5 comments:

Kelly J. Call said...

The heavens are endless, the highways take us places both familiar and unknown...

I wonder, perhaps the tip of the triangle is in the picture below? Hmmmmmmmmmm...

Fear keeps us traveling in circles and wondering and never really flying. Better to fly. You never know what you may find at the end of the rainbow :-)

Lose the fear, maintain a healthy dose of skepticism and you will soon see beyond the present.

Although then again, the future may put you right back into scary-mode!
Hmmmmmmm........

Questions....questions...questions....
:-)
What's a cowboy to do?

The key to dodging sharks is don't splash too much, don't wear yum-yum yellow and no cuts! Then you can swim with the best of them :-)

Fram Actual said...

The key to dodging sharks is to avoid salt water swimming, maybe.

I recall reading about a Great White killing a swimmer off La Jolla a year or two ago, and I thought about the number of times I had been in the waters there and around San Diego back during my USMC "glory years." Better to roam with Kodiak, grizzly and polar bears where a rifle can provide an edge.

I was about to shut off comments for this post under my twenty-four hour rule when I arrived to see your words here, Ms. Call. Thank you. I seem to be frightening people away these days, although my posts really are no more weird than they ever have been.

Hey, nearly three months after the storm and five weeks after I made a $5,000 down payment for repairs/renovation to the house, a crew is slated to arrive on Monday to replace the shingles. When the siding will be replaced remains a mystery. It is almost a joke. Temperatures will drop below freezing next week and there is the potential for snow.

That stuff is worry. A family situation currently part of my life is worry. I need these obstacles to be gone so I can pursue the things I have not pursued in the past. I feel like the last six years have been a circle I cannot break free of, although I have tried. Being trapped in the maze I find myself in might be the final fear for me.

As for cowboys, this one wants to go out with his boots on .... no more, no less.

Before I keep rambling on forever, I will simply say I am glad you came to visit me here, Kelly.

Kelly J. Call said...

:-)

A Cuban In London said...

I have always been afraid of deep waters. As the saying goes, "still waters run deep". And that depth makes you imagine things you don't want to imagine. Then again I only learnt how to swim in my teens and I'm not a very good swimmer, sadly.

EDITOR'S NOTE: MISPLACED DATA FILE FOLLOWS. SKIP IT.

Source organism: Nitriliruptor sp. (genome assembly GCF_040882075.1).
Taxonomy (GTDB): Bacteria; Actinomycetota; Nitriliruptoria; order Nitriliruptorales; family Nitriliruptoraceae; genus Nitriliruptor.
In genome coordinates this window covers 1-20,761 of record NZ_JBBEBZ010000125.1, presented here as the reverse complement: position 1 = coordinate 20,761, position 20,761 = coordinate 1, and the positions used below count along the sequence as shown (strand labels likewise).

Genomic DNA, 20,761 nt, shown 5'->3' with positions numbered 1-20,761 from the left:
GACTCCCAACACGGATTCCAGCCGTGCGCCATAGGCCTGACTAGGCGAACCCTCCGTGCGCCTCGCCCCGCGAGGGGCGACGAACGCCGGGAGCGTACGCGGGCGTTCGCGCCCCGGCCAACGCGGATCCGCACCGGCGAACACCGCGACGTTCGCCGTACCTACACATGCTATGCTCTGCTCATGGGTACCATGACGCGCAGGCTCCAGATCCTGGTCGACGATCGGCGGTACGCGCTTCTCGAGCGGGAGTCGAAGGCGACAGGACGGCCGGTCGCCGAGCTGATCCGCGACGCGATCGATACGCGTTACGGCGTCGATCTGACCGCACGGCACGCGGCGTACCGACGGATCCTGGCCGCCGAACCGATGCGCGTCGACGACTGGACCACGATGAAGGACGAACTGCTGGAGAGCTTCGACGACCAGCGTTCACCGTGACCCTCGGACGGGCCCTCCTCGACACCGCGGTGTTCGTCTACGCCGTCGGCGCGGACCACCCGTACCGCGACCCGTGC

Paradoxically (or maybe not, since I am a Scorpio, extremes, you see?), I am attracted to deep waters. There's nothing more I like that watching the sea, from the shore of from a boat, it doesn't matter, I can spend hours contemplating it, especially when it's really deep.

Greetings from London.

Fram Actual said...

I have been aboard significant ships "on big water in deep water" a few times, including U.S. Navy vessels, Great Lakes ore carriers and a passenger cruise ship. When I think about it, I have been in these places in some pretty small craft, too, right down to a canoe -- and, as I wrote in my post, swam in them, too. My point is that I have greatly enjoyed and loved these experiences, and am on record as saying (and, sort of believing) that if I could "do it all over again," I would opt for a life at sea.

I think many of us are attracted to and fascinated by the sea -- using the term here to imply any body of water of considerable size and depth -- and generally feel like we belong to it and, in some ways, are part of it.

It might be Freudian to say I think deep waters draw deep thoughts from our minds, such as the concept you expressed, CiL,but it is somehow true. Our emotions often follow the action of the sea when we are near to it -- whether it brings out awe at the power of a storm or fear of what lies below the surface or serenity from watching gently rolling waves.

Or, returning to Sigmund Freud -- and, as I once wrote in a paper regarding Lawrence Durrell's, "The Alexandria Quartet," as an exercise in a literature class -- those gently rolling waves might be symbolically suggestive of making love. I think I will stop with that observation ....

Thank you, CiL, for coming by and for writing your thoughts here. I appreciate them.

Something special ....